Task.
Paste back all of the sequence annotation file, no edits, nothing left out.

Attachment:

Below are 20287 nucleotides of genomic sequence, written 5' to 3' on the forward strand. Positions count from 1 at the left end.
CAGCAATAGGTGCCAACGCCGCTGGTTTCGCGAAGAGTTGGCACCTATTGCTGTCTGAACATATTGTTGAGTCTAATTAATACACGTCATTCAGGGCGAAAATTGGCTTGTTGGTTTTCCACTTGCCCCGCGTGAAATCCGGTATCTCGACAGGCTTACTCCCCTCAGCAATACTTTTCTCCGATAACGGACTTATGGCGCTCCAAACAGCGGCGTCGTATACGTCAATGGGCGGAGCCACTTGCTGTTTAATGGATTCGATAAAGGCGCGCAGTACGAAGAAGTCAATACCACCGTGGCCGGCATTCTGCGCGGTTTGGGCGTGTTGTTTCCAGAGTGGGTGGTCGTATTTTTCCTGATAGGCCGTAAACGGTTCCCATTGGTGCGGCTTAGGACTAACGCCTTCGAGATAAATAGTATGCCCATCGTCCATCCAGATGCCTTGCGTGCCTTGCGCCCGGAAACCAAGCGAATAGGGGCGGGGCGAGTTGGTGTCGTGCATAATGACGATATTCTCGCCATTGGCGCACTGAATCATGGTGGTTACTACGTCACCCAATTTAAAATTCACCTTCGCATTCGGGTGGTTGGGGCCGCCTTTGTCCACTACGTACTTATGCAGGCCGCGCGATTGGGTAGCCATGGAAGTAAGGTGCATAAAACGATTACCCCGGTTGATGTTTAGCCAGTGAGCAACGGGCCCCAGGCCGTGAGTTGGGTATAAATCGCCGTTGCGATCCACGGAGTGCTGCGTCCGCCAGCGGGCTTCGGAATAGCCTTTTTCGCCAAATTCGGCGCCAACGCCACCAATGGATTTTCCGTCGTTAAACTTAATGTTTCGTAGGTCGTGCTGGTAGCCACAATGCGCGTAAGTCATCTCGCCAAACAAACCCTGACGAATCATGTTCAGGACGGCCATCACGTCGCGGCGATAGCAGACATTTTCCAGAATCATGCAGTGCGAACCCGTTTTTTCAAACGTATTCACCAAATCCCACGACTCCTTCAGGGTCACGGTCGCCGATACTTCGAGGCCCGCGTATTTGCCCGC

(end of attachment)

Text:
Below are 20287 nucleotides of genomic sequence, written 5' to 3' on the forward strand. Positions count from 1 at the left end.
CAGCAATAGGTGCCAACGCCGCTGGTTTCGCGAAGAGTTGGCACCTATTGCTGTCTGAACATATTGTTGAGTCTAATTAATACACGTCATTCAGGGCGAAAATTGGCTTGTTGGTTTTCCACTTGCCCCGCGTGAAATCCGGTATCTCGACAGGCTTACTCCCCTCAGCAATACTTTTCTCCGATAACGGACTTATGGCGCTCCAAACAGCGGCGTCGTATACGTCAATGGGCGGAGCCACTTGCTGTTTAATGGATTCGATAAAGGCGCGCAGTACGAAGAAGTCAATACCACCGTGGCCGGCATTCTGCGCGGTTTGGGCGTGTTGTTTCCAGAGTGGGTGGTCGTATTTTTCCTGATAGGCCGTAAACGGTTCCCATTGGTGCGGCTTAGGACTAACGCCTTCGAGATAAATAGTATGCCCATCGTCCATCCAGATGCCTTGCGTGCCTTGCGCCCGGAAACCAAGCGAATAGGGGCGGGGCGAGTTGGTGTCGTGCATAATGACGATATTCTCGCCATTGGCGCACTGAATCATGGTGGTTACTACGTCACCCAATTTAAAATTCACCTTCGCATTCGGGTGGTTGGGGCCGCCTTTGTCCACTACGTACTTATGCAGGCCGCGCGATTGGGTAGCCATGGAAGTAAGGTGCATAAAACGATTACCCCGGTTGATGTTTAGCCAGTGAGCAACGGGCCCCAGGCCGTGAGTTGGGTATAAATCGCCGTTGCGATCCACGGAGTGCTGCGTCCGCCAGCGGGCTTCGGAATAGCCTTTTTCGCCAAATTCGGCGCCAACGCCACCAATGGATTTTCCGTCGTTAAACTTAATGTTTCGTAGGTCGTGCTGGTAGCCACAATGCGCGTAAGTCATCTCGCCAAACAAACCCTGACGAATCATGTTCAGGACGGCCATCACGTCGCGGCGATAGCAGACATTTTCCAGAATCATGCAGTGCGAACCCGTTTTTTCAAACGTATTCACCAAATCCCACGACTCCTTCAGGGTCACGGTCGCCGATACTTCGAGGCCCGCGTATTTGCCCGC